While under development, the Insight3D development team wrote a series of blog posts, which are now archived here to provide in-depth technical information about some of the underlying techniques and design decisions. These posts reflect the work-in-progress state of the product at the time.
The following blog post was originally published on the Insight3D blog on January 18, 2008 by Patrick Cozzi. At the time of publishing, Insight3D was referred to by its development code-name, "Point Break".
In Point Break, primitives form the building blocks of a 3D scene. Developers create primitives and initialize them with information, such as position and attitude. Primitives then take care of all the 3D rendering (drawing) and optimizations, allowing developers to focus on their application code.
An abridged set of primitives planned for Point Break include:
Markers - 2D images that always face the viewer and remain a constant pixel size. Markers are commonly used to visualize a large number of tracks moving in real-time.
Polylines - Used for rendering lines on the ground or in space. Polylines are used to visualize many things including country borders, drop lines, range rings, and access lines. Polyline variants can conform to terrain when drawn on the ground.
Triangle Meshes - The rendering workhorse for things such as area targets (e.g. states or countries), terrain and imagery extents, ground ellipses, and border walls. The surface mesh, a triangle mesh variant, can conform to terrain when drawn on the ground.
Other primitives, including text and points, are also planned.
Once created, primitives can change position and attitude over time. For example, an orbit's ground track, computed using DGL, can be visualized in Point Break by creating a polyline primitive. Real-time feeds can be visualized using model primitives.
Three major paradigms are used throughout primitives:
Unlike STK's Connect-based primitives, high level primitives, such as walls, ground ellipses, great arcs, and rhumb lines, do not exist in the lowest levels of Point Break. Instead, generic primitives, such as triangle meshes and polylines, provide visualization for a wide array of higher level constructs. Objects that compute vertices are input to these primitives. In the following C# example, a rectangular extent on the globe is computed then used as input to the generic triangle mesh.
IAgGxTriangulatorSurfaceExtent extent = new AgGxTriangulatorSurfaceExtent(); // [west, south, east, north] in radians extent.Initialize(earth, 0, 0, 0.017, 0.017); IAgGx3dPrimitiveTriangleMesh mesh = new AgGx3dPrimitiveTriangleMesh(); mesh.InitializeFromTriangulator(earth, AgEGxReferenceFrame.eGxReferenceFrameFixed, AgEGxMovement.eGxMovementStationary, extent); primitives.Add(mesh);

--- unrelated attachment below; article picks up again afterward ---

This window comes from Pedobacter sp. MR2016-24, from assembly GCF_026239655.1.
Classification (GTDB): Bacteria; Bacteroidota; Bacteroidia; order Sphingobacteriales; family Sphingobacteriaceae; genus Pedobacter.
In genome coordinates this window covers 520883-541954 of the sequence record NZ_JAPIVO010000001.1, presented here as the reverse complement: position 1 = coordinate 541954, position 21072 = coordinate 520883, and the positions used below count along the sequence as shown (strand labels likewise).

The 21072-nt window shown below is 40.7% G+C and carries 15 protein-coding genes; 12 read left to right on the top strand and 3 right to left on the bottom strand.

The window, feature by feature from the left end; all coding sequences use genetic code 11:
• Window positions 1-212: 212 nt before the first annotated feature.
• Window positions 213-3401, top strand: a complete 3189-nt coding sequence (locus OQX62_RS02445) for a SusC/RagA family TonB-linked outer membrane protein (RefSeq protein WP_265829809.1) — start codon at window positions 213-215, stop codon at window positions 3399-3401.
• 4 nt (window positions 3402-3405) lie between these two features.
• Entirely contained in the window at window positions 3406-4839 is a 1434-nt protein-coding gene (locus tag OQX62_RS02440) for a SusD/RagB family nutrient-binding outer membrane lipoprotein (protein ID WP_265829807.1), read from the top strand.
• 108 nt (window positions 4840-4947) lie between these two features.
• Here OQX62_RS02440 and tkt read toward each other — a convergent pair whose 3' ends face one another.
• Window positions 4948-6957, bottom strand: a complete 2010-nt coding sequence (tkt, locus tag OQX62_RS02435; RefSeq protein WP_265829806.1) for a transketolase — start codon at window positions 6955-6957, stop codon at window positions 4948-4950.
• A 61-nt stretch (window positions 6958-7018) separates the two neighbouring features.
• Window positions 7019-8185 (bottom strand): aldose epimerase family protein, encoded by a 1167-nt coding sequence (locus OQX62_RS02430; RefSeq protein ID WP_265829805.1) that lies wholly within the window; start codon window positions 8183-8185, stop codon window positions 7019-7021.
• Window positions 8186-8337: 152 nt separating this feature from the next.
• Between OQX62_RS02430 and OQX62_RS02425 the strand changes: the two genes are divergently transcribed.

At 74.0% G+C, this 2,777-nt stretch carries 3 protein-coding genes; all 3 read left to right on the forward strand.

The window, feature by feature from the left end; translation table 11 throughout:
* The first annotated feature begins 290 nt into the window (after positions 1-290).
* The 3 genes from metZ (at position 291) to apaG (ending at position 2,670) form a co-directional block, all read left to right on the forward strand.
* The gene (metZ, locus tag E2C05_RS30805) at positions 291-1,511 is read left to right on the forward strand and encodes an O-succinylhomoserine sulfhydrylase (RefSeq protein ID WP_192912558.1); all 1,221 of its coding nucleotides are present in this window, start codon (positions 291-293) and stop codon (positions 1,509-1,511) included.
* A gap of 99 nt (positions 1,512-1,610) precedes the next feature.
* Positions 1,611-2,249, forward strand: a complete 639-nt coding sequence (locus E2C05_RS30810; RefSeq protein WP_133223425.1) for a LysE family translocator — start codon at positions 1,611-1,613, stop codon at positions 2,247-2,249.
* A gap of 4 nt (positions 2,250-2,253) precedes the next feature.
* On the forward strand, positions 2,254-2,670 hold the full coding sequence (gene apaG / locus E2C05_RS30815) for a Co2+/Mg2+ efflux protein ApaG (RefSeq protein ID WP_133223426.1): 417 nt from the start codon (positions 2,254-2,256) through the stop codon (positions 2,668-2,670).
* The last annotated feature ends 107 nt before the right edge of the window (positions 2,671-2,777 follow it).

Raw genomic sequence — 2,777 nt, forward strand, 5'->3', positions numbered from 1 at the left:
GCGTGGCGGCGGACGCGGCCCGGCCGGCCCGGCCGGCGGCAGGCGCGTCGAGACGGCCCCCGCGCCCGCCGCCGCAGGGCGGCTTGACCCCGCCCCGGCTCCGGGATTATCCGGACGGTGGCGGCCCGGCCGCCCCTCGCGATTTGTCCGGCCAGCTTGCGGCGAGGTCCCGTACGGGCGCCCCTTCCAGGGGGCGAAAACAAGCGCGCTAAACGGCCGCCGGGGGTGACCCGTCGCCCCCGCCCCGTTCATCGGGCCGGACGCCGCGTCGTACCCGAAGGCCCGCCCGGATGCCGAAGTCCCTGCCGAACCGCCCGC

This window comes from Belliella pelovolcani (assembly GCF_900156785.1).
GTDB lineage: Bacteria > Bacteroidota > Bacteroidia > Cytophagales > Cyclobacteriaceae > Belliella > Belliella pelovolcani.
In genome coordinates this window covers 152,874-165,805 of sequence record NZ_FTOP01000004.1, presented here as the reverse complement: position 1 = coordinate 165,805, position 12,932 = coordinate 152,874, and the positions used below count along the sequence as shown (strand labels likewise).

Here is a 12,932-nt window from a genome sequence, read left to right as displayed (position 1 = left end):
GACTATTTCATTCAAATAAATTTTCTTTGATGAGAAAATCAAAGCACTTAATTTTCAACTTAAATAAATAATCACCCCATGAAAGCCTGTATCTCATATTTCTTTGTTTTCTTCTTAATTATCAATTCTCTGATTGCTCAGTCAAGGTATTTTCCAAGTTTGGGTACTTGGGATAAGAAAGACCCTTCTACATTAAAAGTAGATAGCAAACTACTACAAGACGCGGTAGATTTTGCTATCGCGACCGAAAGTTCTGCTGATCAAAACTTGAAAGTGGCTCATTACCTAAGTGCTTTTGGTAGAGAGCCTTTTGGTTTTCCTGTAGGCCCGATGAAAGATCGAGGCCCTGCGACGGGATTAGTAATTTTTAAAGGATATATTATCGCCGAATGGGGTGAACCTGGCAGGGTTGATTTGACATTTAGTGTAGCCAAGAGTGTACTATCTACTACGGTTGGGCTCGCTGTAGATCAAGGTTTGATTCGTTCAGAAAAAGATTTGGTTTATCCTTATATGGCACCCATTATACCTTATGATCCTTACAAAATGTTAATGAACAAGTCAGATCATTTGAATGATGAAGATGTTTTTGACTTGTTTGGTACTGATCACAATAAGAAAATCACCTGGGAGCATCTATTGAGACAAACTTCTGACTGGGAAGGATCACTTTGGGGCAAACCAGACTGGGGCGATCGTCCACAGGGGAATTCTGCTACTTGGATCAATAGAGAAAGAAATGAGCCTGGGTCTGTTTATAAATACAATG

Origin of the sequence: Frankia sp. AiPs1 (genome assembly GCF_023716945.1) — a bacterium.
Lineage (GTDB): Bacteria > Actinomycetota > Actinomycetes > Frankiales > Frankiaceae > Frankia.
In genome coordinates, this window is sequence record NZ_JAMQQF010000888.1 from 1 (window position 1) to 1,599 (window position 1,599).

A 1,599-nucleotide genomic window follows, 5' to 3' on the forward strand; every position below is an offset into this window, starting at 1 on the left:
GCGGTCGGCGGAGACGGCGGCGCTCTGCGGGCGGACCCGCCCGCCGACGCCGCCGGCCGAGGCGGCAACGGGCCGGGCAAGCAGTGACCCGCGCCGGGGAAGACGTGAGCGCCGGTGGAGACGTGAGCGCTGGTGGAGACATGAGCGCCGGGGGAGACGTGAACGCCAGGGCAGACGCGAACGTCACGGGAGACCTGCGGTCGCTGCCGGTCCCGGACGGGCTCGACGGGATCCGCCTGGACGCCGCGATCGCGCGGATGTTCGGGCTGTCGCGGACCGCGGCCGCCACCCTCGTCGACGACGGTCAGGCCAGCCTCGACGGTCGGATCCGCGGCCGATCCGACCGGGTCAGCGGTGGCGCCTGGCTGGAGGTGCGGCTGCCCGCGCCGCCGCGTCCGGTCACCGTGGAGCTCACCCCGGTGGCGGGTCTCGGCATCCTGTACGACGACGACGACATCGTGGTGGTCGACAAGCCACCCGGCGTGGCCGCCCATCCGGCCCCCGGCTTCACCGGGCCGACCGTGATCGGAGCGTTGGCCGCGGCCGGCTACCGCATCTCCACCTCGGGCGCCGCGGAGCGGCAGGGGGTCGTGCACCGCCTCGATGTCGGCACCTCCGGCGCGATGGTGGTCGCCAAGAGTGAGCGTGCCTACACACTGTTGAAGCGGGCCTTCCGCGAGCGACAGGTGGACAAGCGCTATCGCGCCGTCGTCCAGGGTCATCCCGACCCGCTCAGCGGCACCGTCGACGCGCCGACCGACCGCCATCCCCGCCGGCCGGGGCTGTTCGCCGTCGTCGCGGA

Point Break supports stationary primitives, i.e. a model representing a ground station, and moving primitives, i.e. an aircraft rapidly changing position and attitude over time. To provide high frame rates, primitives are rendered using many real-time rendering optimizations including:
Hierarchical view frustum culling
Sorting and batching
Level of detail
Hierarchical view frustum culling quickly discards primitives that will not be visible during a given frame, saving both CPU and graphics processing unit (GPU) resources.
Sorting and batching allow primitives to efficiently use the GPU. For example, primitives can be sorted by texture to minimize front side bus traffic.
With level of detail, primitives farther away from the viewer render with less detail. Less detail can mean less geometry, lower resolution textures or many other things. Since the number of pixels the primitive occupies on the screen is minimal, this results in less work for the GPU with almost no loss in visual quality.
These optimizations are largely performed behind the scenes. Developers using primitives only need to provide simple hints, for example, whether a primitive is stationary or if it will move.
In addition to the primitives that come with Point Break, developers will be able to implement their own primitives. For example, a primitive to efficiently render cities could be implemented as a primitive plugin.
Although some graphics experience will help, developers do not need to be fluent in OpenGL to write a primitive. We've abstracted OpenGL into a renderer interface, which is used to interact with the GPU. Major components of the renderer include vertex buffers, textures, and state blocks. By the time Point Break is released, the renderer may also contain shaders and frame buffers.
In addition to providing a simple, object-oriented interface to the GPU, the renderer provides optimizations including rearranging triangles for the GPU's vertex caches, choosing optimal vertex layouts, and minimizing state changes, such as color and line width.
To implement a primitive plugin, a developer writes a class that implements the primitive interface. The Render() method is called when the primitive is deemed visible and is ready to be rendered. It is in this method that the renderer interface is used to interact with the GPU.
In closing, the goal of primitives is to provide flexible, efficient objects to visualize both static and dynamic data. In follow-up entries, I will discuss the rationale behind many of the design decisions.